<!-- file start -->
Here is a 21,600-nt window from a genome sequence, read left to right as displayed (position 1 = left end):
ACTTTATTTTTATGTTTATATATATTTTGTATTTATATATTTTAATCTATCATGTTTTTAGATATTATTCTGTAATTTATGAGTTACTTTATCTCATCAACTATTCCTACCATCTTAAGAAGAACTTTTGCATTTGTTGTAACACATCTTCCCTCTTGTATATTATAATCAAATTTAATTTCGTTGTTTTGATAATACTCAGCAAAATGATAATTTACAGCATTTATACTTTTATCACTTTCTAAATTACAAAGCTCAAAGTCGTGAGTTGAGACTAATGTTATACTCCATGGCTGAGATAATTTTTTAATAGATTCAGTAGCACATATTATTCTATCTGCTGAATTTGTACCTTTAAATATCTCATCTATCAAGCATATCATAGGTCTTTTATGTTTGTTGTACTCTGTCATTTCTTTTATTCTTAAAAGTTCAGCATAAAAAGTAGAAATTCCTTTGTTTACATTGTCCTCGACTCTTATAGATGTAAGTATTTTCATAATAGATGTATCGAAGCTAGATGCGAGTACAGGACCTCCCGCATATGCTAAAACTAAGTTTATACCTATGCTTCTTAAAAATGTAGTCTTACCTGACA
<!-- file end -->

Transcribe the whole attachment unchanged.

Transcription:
Here is a 21,600-nt window from a genome sequence, read left to right as displayed (position 1 = left end):
ACTTTATTTTTATGTTTATATATATTTTGTATTTATATATTTTAATCTATCATGTTTTTAGATATTATTCTGTAATTTATGAGTTACTTTATCTCATCAACTATTCCTACCATCTTAAGAAGAACTTTTGCATTTGTTGTAACACATCTTCCCTCTTGTATATTATAATCAAATTTAATTTCGTTGTTTTGATAATACTCAGCAAAATGATAATTTACAGCATTTATACTTTTATCACTTTCTAAATTACAAAGCTCAAAGTCGTGAGTTGAGACTAATGTTATACTCCATGGCTGAGATAATTTTTTAATAGATTCAGTAGCACATATTATTCTATCTGCTGAATTTGTACCTTTAAATATCTCATCTATCAAGCATATCATAGGTCTTTTATGTTTGTTGTACTCTGTCATTTCTTTTATTCTTAAAAGTTCAGCATAAAAAGTAGAAATTCCTTTGTTTACATTGTCCTCGACTCTTATAGATGTAAGTATTTTCATAATAGATGTATCGAAGCTAGATGCGAGTACAGGACCTCCCGCATATGCTAAAACTAAGTTTATACCTATGCTTCTTAAAAATGTAGTCTTACCTGACA